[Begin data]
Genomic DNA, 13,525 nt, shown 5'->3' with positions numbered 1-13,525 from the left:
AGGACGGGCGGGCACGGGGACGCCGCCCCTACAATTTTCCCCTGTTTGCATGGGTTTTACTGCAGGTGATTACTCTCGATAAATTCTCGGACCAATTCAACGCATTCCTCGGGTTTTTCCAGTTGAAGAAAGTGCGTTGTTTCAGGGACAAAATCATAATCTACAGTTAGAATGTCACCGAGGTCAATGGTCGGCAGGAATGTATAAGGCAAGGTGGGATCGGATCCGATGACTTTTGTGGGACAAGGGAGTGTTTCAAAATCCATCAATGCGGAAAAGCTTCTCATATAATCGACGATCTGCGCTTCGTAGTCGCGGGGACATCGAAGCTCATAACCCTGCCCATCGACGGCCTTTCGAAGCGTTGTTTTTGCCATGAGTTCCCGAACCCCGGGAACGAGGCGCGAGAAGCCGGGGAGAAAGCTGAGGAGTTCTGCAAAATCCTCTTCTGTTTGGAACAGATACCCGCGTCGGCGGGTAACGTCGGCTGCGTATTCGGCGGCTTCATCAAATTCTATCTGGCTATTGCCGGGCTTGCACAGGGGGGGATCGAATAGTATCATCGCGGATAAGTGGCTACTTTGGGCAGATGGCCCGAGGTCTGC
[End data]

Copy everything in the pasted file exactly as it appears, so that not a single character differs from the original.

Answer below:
Genomic DNA, 13,525 nt, shown 5'->3' with positions numbered 1-13,525 from the left:
AGGACGGGCGGGCACGGGGACGCCGCCCCTACAATTTTCCCCTGTTTGCATGGGTTTTACTGCAGGTGATTACTCTCGATAAATTCTCGGACCAATTCAACGCATTCCTCGGGTTTTTCCAGTTGAAGAAAGTGCGTTGTTTCAGGGACAAAATCATAATCTACAGTTAGAATGTCACCGAGGTCAATGGTCGGCAGGAATGTATAAGGCAAGGTGGGATCGGATCCGATGACTTTTGTGGGACAAGGGAGTGTTTCAAAATCCATCAATGCGGAAAAGCTTCTCATATAATCGACGATCTGCGCTTCGTAGTCGCGGGGACATCGAAGCTCATAACCCTGCCCATCGACGGCCTTTCGAAGCGTTGTTTTTGCCATGAGTTCCCGAACCCCGGGAACGAGGCGCGAGAAGCCGGGGAGAAAGCTGAGGAGTTCTGCAAAATCCTCTTCTGTTTGGAACAGATACCCGCGTCGGCGGGTAACGTCGGCTGCGTATTCGGCGGCTTCATCAAATTCTATCTGGCTATTGCCGGGCTTGCACAGGGGGGGATCGAATAGTATCATCGCGGATAAGTGGCTACTTTGGGCAGATGGCCCGAGGTCTGC